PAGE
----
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Clubs with a Bye

Aaron Bruce during last year's Elimination Final. Photo: Matt Corby/NEAFL.

Bruce inspired by past in forging own legacy

When Eastlake legend Guy Cannon retired 13 years ago he had accumulated a list of achievements and accolades many would envy, and few would ever match.

Winner of eight senior club best-and-fairests, a Mulrooney Medal and a premiership, Cannon represented Canberra 25 times and served as a captain and coach over an illustrious 18-year senior football career.

When it came time for someone to inherit his famous No.4 guernsey and carry it into a new era, the chosen one was none other than a young 16-year-old Aaron Bruce, who had debuted for Eastlake alongside Cannon a year earlier when he was just 15.

The impressive resume was always going to be hard to live up to but there was one important concept that was never lost on Bruce: creating a legacy.

For the next 13 years Bruce has carried with him a sense of responsibility, honour, pride and passion for Canberra football that is inspiring a whole new generation.

That Bruce will become the NEAFL’s new games record holder on Saturday is a testament to the morals and characteristics that he lives by, and a fitting achievement for a player who’s stuck by through the tough years.

“There are probably two parts to it (longevity in the competition), Bruce tells

“Firstly, the developments that have been made to the competition itself over the journey has kept it improving, and from a player's point of view has made it a more enjoyable league in a lot of ways.

“Personally, I’ve never been someone who hasn’t wanted to play at the highest level they possibly can. There is a lot of people around who have had a lot of premiership success, particularly guys who I’ve played with or against in Canberra footy.  And while you look at some of those players and are envious at times, on the whole I’ve been pretty comfortable playing and competing against AFL-listed players, and knowing you can match it at times and compete pretty strongly against them.

“And then there’s the legacy I want to leave for footy in the Canberra region. The NEAFL’s had a really positive effect in a lot of ways with the birth of the Canberra Demons. I’ve been fortunate enough to progress into a leadership role with the club. There are always fresh challenges and there have been some exciting times over the journey.”

In many ways the rise of the NEAFL competition has mirrored the rise of Bruce as not only the longest-serving player, but one of the competition’s greatest.

The 29-year-old has been through it all – the introduction of the league in 2011, the merging of two conferences into a single league in 2014, and finally the introduction of the Canberra Demons in 2016.

Along the way the list of individual accolades has continued to grow. A two-time NEAFL Team of the Year member in 2011 and 2012, Bruce has won five club leading goalkicker awards across Eastlake and Canberra and is the third-highest NEAFL goalkicker of all time with 200 majors.

A premiership has so far eluded Bruce but the times he’s gotten close are high up on his list of memorable moments.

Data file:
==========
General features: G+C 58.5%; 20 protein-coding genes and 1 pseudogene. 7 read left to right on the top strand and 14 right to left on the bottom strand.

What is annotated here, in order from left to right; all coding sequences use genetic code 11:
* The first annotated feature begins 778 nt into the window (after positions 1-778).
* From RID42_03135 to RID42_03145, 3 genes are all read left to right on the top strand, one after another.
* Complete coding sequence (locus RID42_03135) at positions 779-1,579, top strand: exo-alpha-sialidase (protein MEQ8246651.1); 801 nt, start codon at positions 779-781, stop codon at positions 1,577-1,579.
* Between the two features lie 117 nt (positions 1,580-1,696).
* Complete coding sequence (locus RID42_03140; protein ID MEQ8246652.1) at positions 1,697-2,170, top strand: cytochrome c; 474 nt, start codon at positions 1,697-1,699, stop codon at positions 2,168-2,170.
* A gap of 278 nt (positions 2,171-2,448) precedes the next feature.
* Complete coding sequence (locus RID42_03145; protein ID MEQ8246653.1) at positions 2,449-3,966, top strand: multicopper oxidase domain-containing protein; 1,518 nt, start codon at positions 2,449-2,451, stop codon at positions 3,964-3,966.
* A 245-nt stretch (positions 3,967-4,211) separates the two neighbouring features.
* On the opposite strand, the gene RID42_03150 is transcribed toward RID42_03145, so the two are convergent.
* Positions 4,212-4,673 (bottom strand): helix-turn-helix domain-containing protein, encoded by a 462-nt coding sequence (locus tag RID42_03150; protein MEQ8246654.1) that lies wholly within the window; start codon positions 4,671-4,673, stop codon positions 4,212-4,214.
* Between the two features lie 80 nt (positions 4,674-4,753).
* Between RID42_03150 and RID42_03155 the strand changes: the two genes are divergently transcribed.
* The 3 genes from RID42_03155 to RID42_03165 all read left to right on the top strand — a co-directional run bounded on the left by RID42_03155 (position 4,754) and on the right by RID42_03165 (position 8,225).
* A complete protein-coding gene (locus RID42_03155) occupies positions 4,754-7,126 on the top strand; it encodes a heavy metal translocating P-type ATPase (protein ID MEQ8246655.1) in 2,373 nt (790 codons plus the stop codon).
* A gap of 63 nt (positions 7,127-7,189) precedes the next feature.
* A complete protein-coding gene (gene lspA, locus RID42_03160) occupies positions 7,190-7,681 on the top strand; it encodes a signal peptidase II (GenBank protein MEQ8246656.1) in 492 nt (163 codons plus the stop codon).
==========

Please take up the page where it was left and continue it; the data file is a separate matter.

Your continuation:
There was the time he took a pack mark and kicked the winning point after the siren to beat Ainslie by a point in the 2012 Semi-Final, Canberra’s first ever final – and first win – last year, and plenty more little moments along the way.

“Everyone says the reason you play footy is for team success and I 100 per cent agree with that,” Bruce said.

“Certainly I wouldn’t say I’m not here to strive for anything less than a premiership. But I don’t see a premiership as the only marker of a successful a career. I have the opportunity if I wanted to, if I really decided to go and chase that.

“I enjoy the feeling after a really hard game and the physical sort of exhaustion you get and the endorphins of a win. I love the social side of things, the training, the travel… and going up against genuine AFL talent. I think it’s the whole package for me than any one thing in particular.”

The Canberra Demons means a lot to its captain. To be a part of a program which gives opportunity to young talent from the region, and develop a new club, culture and history from scratch is something he is proud to be involved in.

But Bruce has never forgotten where he comes from. When he runs out on to the field on Saturday, proudly wearing the No.4 guernsey on his back, Bruce will be inspired by his past as he fights for the Demons’ finals hopes in a crunch clash against NT Thunder.

“I’m definitely excited. It’s not every day so you do something like this,” he said.

“The game itself will be a good challenge and it’s a pretty important one for us, so that’s where the focus is.  

“I certainly wouldn’t have believed the journey I would take, and the turns and kinks that have happened along the way. I am incredibly proud of everything I’ve been able to achieve.

“From point of view, yes I represent Canberra Demons but in equal parts I represent Eastlake Football Club. They were the big drivers of the Canberra Demons, and for that I will always be grateful.”

Aaron Bruce Fact File

NEAFL Games: 154 (86 for Eastlake, 68 for Canberra)
NEAFL Goals: 200 (126 for Eastlake, 74 for Canberra)

2 x NEAFL Eastern Conference Team of the Year member (2011, 2012)
2 x Eastlake Leading Goalkicker (2012, 2015)
3 x Canberra Leading Goalkicker (2016, 2017, 2018)
Canberra captain 2017 - present
NEAFL games record holder
Third-highest NEAFL goalkicker of all time

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